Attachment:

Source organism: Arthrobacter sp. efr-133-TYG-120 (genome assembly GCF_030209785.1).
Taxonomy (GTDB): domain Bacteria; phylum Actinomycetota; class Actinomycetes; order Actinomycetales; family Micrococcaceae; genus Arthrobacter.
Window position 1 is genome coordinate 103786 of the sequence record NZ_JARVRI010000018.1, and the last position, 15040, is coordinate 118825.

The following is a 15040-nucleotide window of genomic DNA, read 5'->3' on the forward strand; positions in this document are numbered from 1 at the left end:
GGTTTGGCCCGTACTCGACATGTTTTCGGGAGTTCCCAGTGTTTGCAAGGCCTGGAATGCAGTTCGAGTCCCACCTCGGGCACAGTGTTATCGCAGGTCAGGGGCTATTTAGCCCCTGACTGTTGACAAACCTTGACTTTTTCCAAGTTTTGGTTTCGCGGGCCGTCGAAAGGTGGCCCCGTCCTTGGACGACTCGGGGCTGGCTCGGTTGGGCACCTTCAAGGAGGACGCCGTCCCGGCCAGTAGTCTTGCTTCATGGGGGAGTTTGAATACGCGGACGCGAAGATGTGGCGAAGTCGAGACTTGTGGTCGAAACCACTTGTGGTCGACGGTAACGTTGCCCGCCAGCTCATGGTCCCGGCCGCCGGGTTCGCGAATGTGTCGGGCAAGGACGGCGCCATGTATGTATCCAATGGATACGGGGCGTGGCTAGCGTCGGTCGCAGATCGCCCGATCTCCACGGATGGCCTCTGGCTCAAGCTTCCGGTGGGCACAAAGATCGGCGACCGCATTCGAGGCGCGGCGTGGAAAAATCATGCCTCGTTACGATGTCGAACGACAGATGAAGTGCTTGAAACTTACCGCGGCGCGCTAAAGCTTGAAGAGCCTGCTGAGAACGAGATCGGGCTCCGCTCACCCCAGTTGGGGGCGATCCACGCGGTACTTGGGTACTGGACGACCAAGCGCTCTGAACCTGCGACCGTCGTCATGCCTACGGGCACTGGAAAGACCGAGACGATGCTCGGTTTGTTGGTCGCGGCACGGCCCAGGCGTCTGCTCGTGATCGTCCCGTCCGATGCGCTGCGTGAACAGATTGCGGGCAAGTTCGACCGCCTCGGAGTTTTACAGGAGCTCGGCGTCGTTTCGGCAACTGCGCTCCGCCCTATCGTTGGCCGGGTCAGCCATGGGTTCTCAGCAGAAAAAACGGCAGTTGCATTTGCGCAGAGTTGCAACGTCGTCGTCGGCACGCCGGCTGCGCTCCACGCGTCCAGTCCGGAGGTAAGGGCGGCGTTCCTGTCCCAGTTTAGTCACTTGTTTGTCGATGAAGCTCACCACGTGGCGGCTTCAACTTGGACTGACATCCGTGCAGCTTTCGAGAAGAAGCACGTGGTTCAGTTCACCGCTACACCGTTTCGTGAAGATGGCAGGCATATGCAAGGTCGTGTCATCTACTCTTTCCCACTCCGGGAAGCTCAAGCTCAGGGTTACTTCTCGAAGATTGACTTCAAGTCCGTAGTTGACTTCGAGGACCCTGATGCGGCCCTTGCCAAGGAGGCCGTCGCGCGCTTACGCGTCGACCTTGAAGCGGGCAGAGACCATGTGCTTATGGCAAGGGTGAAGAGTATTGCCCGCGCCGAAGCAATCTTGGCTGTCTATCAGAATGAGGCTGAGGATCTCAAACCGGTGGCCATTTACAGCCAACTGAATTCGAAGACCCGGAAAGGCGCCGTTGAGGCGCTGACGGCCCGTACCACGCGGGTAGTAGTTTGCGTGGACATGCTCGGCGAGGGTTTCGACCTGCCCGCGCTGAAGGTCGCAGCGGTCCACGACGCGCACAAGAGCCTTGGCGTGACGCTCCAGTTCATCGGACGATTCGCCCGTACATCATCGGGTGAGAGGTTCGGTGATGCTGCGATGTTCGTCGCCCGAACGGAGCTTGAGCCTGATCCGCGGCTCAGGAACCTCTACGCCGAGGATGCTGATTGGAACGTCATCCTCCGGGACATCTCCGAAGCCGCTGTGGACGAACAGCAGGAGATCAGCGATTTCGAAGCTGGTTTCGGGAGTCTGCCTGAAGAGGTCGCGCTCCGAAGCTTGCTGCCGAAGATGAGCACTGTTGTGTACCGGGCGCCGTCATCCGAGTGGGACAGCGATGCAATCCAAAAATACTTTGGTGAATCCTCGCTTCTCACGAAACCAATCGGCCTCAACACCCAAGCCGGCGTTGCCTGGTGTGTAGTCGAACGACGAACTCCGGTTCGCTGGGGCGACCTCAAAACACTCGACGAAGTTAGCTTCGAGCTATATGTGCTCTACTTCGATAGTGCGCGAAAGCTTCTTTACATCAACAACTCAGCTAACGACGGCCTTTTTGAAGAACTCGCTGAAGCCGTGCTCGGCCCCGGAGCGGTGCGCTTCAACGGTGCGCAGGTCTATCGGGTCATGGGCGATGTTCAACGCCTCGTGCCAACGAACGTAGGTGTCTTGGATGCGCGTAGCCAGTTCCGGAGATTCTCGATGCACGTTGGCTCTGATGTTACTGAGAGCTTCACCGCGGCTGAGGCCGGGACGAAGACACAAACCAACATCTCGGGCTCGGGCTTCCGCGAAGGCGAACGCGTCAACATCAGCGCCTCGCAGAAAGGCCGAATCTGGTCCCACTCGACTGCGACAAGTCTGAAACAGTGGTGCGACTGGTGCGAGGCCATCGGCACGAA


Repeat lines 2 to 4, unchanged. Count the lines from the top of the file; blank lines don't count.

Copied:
Taxonomy (GTDB): domain Bacteria; phylum Actinomycetota; class Actinomycetes; order Actinomycetales; family Micrococcaceae; genus Arthrobacter.
Window position 1 is genome coordinate 103786 of the sequence record NZ_JARVRI010000018.1, and the last position, 15040, is coordinate 118825.

The following is a 15040-nucleotide window of genomic DNA, read 5'->3' on the forward strand; positions in this document are numbered from 1 at the left end: